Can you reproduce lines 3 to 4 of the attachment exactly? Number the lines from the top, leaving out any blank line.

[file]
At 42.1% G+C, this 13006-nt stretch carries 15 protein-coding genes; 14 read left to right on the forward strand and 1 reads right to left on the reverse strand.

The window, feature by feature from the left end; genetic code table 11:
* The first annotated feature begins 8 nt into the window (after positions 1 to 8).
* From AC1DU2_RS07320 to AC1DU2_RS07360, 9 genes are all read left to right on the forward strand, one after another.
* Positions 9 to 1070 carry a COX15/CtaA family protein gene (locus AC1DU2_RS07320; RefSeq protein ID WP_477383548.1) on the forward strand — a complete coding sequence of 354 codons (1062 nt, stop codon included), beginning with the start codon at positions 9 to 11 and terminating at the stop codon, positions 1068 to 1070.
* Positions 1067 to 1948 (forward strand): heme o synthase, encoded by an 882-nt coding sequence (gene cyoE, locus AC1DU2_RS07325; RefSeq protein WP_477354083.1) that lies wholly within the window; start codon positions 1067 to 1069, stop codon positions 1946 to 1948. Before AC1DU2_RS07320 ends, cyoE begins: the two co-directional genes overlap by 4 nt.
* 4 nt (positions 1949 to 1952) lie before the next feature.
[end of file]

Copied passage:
* The first annotated feature begins 8 nt into the window (after positions 1 to 8).
* From AC1DU2_RS07320 to AC1DU2_RS07360, 9 genes are all read left to right on the forward strand, one after another.